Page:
Dental diseases have plagued humanity ever since the beginning. Fortunately, today we have the technology, knowledge, and expertise to diagnose and treat even the most malicious dental diseases.
It’s difficult to imagine a world where you carry out complex dental procedures without the technology we have right now. But such was the reality for our ancestors.
Our predecessors may not have completely understood the root cause of most dental problems, but they were still able to find ways to stop pain, prevent infections, and help restore their teeth to some degree.
While the tools and treatment methods they relied on might seem barbaric (and disgusting) when judged according to modern standards, it’s still fascinating to take a step back and learn about how dentistry became what it is today.
So, let’s take a deep dive and find out more about the intriguing evolution of dentistry!
What is dentistry?
Dentistry is a branch of medicine that deals with the diagnosis, treatment, and prevention of gum, teeth, mouth, and jaw-related diseases.
Modern-day dentists — like those at Australian Dental Specialists — believe dentistry is not only vital for maintaining good oral health, but is also important for the physical and mental health of your entire body (because the human being is an intricately interconnected organism).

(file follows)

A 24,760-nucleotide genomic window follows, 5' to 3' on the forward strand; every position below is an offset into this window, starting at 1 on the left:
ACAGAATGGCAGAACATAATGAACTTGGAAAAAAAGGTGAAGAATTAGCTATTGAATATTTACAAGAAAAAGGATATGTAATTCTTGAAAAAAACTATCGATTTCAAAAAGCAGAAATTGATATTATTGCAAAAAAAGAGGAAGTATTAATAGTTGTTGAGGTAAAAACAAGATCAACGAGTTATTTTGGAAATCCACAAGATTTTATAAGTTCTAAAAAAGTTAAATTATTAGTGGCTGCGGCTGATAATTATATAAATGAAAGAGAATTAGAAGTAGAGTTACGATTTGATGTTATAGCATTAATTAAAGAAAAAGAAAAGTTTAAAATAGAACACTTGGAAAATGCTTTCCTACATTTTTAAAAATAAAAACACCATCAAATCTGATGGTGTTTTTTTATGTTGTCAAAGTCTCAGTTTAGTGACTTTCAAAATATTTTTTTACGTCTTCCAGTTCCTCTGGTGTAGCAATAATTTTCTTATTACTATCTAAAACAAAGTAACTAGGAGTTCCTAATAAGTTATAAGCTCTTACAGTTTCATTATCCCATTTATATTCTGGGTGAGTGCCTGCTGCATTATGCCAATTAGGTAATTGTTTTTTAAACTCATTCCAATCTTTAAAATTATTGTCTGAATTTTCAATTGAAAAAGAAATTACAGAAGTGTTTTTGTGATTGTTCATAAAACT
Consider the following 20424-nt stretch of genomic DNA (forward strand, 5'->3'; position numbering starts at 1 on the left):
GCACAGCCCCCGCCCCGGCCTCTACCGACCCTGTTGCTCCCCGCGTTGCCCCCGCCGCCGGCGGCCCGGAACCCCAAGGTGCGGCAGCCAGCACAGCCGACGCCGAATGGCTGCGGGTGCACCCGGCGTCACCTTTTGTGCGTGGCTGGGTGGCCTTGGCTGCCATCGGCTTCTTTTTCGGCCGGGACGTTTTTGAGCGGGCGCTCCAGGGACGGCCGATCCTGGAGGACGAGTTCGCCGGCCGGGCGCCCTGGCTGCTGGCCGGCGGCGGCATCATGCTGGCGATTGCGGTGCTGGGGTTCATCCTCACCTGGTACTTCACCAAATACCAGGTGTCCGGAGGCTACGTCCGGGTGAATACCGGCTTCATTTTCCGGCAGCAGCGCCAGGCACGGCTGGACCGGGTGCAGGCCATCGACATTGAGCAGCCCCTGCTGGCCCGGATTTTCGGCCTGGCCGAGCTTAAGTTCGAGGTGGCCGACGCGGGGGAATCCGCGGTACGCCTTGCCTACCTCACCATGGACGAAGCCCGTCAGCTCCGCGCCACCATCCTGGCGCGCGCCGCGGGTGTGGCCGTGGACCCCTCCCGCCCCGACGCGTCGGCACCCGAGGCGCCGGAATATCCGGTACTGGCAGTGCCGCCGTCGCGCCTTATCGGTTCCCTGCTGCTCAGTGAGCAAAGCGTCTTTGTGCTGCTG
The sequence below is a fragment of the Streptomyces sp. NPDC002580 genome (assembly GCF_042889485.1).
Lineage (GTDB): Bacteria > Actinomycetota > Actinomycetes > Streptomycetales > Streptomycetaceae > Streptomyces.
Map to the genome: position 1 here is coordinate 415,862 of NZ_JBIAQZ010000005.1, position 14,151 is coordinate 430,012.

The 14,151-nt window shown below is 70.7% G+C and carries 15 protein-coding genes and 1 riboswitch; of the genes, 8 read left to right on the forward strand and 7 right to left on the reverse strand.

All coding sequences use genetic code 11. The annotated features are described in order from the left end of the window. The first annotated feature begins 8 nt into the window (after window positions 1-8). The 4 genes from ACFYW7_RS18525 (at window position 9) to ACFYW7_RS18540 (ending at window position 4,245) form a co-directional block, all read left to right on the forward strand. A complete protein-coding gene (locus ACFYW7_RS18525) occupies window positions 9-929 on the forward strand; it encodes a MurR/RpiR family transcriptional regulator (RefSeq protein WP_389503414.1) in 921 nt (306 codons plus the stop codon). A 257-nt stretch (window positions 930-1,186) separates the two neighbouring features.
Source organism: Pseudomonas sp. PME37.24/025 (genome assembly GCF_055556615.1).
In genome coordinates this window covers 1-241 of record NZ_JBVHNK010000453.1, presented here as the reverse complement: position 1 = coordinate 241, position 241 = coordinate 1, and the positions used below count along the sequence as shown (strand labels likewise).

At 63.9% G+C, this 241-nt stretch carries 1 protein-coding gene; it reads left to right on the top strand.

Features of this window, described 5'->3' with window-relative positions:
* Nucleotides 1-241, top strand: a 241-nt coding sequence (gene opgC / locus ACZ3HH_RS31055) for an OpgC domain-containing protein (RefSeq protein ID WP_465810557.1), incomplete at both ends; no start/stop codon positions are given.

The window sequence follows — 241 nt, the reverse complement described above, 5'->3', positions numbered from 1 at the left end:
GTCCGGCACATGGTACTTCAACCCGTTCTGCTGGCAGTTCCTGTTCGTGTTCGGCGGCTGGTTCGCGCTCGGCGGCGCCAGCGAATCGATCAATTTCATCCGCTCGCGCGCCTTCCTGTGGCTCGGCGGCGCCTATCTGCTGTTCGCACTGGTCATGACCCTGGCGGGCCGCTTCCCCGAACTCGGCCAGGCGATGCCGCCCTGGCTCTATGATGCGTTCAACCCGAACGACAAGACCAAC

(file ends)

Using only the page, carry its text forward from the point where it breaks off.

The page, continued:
The Early History of Dentistry
As one of the oldest medical professions, dentistry can be traced back to 7000 BCE to the Indus Valley Civilization (present day Pakistan). Scientists have found evidence of drills made of flint heads used by bead artisans in the Harappan civilization to remove teeth and other rotting tissues.
However, it wasn’t until 2000 years later when the first documented descriptions relating to tooth decay and dentistry were available. An early piece of Sumerian text described “tooth worms” as the cause of dental decay, and the idea wasn’t proven wrong until the 1700s.
Aristotle and Hippocrates also wrote about dentistry in ancient Greece, most notably about the treatments of decaying teeth.
Fast forward to 1530 and the first book about dentistry — The Artzney Buchlein — was published. The first English dental textbook titled “Operator for the Teeth” was written later in 1685 by Charles Allen. By the 1700s, dentistry had progressed into a much more “formal “ profession.
The Evolution of Modern Day Dentistry
In the year 1723, Pierre Fauchard, a French surgeon who is widely deemed as the Father of Modern Dentistry, published perhaps one of the most popular and influential dental books in history — The Surgeon Dentist, a Treatise on Teeth.
In his book, Pierre described the basics of oral physiology and anatomy. The book helped define a comprehensive system for treating and caring for teeth. It described methods of treating tooth decay, periodontal disease, and how to perform tooth replacement and other orthodontic surgeries.
It’s safe to say that the book helped lay the foundations for modern dentistry and was held in high regard by other medical professionals.
Pierre Fauchard also contributed to this field of medicine by introducing the use of dental prostheses and dental fillings. He also helped identify the scientifically accurate cause of decaying teeth, which is acids from sugar fermentation.